Dog attacks on Royal Mail employees rise to more than 3,000 a year
The number of postal workers attacked by dogs has increased in the last year to more than 3,000.
According to Royal Mail this is the first time thiese incidents have risen, with an average of nine postal staff being attacked every day and some left with permanent and disabling injuries.
Earlier this year, a new legislation came into force by which dog owners can now be prosecuted for attacks that take place on private property as well as in public places under amendments made to the Dangerous Dogs Act.
Figures provided by Royal Mail indicate that in 2013 there were more than 3,300 attacks on post workers, meaning an increase of eight per cent, “unacceptably high.”
Donald Brydon, chairman of Royal Mail, said: "We know that most dogs are not inherently dangerous, however, even the most placid animal can be prone to attack if it feels its territory is being threatened.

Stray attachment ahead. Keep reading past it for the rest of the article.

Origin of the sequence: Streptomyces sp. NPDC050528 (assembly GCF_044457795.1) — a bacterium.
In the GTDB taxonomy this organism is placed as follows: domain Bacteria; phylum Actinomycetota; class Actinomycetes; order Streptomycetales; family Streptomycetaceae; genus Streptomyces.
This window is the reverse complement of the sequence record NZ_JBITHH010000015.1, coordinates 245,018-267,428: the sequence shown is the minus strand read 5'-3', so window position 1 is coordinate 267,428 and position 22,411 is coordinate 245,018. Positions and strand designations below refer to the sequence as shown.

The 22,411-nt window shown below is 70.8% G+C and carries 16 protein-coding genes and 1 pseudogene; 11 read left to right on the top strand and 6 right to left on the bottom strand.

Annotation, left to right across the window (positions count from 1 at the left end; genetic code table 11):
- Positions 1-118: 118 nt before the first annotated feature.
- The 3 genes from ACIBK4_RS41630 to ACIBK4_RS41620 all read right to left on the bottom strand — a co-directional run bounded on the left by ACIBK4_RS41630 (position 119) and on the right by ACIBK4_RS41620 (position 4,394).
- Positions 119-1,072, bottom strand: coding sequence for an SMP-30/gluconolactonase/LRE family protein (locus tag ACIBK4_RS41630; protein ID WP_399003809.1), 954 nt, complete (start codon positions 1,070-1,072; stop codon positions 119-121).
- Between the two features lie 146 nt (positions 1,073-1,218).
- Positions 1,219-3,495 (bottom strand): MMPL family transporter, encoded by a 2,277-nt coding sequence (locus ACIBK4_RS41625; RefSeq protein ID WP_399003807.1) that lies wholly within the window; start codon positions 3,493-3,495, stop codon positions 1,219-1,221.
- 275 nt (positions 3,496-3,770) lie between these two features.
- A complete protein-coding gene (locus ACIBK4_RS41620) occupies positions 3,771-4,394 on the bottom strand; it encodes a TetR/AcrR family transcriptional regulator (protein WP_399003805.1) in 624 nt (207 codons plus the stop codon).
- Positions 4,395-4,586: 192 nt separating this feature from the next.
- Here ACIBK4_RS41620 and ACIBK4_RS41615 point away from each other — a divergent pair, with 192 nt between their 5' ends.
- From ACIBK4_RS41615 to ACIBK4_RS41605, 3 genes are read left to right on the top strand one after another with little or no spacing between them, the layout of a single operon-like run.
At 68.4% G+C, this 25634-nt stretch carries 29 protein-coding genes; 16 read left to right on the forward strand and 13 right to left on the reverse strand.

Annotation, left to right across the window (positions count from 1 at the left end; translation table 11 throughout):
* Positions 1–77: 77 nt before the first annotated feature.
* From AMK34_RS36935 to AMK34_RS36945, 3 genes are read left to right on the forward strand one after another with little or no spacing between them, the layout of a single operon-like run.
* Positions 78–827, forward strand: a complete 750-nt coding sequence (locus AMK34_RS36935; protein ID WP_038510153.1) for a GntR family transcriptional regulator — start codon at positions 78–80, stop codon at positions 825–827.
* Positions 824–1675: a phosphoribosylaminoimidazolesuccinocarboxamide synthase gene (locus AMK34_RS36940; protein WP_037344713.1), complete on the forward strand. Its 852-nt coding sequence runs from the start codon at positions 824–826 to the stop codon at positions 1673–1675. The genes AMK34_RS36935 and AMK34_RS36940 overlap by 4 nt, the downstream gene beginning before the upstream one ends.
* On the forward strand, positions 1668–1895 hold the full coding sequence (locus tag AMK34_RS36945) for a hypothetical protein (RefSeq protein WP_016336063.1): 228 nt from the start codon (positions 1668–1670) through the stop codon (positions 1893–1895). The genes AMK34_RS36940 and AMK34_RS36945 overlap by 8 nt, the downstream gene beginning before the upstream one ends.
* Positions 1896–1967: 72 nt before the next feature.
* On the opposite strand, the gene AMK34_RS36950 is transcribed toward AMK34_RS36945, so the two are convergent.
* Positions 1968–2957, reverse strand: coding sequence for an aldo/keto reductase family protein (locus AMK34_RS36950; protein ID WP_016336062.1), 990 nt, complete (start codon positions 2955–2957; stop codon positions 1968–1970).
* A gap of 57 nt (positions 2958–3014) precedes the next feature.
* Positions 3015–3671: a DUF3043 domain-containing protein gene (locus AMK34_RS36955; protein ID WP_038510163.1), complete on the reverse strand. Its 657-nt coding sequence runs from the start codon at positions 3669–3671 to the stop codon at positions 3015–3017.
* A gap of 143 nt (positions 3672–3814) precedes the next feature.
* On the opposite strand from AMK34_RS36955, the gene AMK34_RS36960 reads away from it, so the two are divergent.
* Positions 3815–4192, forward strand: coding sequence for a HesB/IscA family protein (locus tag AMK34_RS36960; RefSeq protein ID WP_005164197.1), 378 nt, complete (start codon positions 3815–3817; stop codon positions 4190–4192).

"Our first priority as an employer is to ensure the welfare and safety of our people who provide a valuable service to our customers.
"We appeal to owners to keep their pets under control, especially if they know their pets have a territorial nature. It can also be simple things that help - for example just making sure the dog is kept inside when the postman calls."
Dog attacks have remained at between 3,000 and 4,000 a year since 2010, with a peak of 4,500 attacks recorded in 2009.
These incidents resulted in the loss of 4,100 working days because of injuries registered between 2011 and 2013.